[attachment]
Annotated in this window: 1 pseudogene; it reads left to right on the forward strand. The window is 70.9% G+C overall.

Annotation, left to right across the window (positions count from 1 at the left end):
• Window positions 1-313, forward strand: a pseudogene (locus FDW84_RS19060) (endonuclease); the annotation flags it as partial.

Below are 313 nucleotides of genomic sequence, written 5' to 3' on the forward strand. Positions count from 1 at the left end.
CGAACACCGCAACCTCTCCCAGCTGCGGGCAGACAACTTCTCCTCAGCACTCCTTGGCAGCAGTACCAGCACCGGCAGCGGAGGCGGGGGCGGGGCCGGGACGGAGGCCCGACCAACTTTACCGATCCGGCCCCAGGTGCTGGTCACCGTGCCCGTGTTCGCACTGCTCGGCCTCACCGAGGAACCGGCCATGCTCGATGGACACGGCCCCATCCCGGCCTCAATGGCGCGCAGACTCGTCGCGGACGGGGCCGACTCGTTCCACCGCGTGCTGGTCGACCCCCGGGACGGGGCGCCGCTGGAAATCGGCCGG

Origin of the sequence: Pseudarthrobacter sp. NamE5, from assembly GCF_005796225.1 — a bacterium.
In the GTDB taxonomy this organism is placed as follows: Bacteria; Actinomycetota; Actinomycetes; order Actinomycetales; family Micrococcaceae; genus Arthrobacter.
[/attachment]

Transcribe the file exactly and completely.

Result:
Annotated in this window: 1 pseudogene; it reads left to right on the forward strand. The window is 70.9% G+C overall.

Annotation, left to right across the window (positions count from 1 at the left end):
• Window positions 1-313, forward strand: a pseudogene (locus FDW84_RS19060) (endonuclease); the annotation flags it as partial.

Below are 313 nucleotides of genomic sequence, written 5' to 3' on the forward strand. Positions count from 1 at the left end.
CGAACACCGCAACCTCTCCCAGCTGCGGGCAGACAACTTCTCCTCAGCACTCCTTGGCAGCAGTACCAGCACCGGCAGCGGAGGCGGGGGCGGGGCCGGGACGGAGGCCCGACCAACTTTACCGATCCGGCCCCAGGTGCTGGTCACCGTGCCCGTGTTCGCACTGCTCGGCCTCACCGAGGAACCGGCCATGCTCGATGGACACGGCCCCATCCCGGCCTCAATGGCGCGCAGACTCGTCGCGGACGGGGCCGACTCGTTCCACCGCGTGCTGGTCGACCCCCGGGACGGGGCGCCGCTGGAAATCGGCCGG

Origin of the sequence: Pseudarthrobacter sp. NamE5, from assembly GCF_005796225.1 — a bacterium.
In the GTDB taxonomy this organism is placed as follows: Bacteria; Actinomycetota; Actinomycetes; order Actinomycetales; family Micrococcaceae; genus Arthrobacter.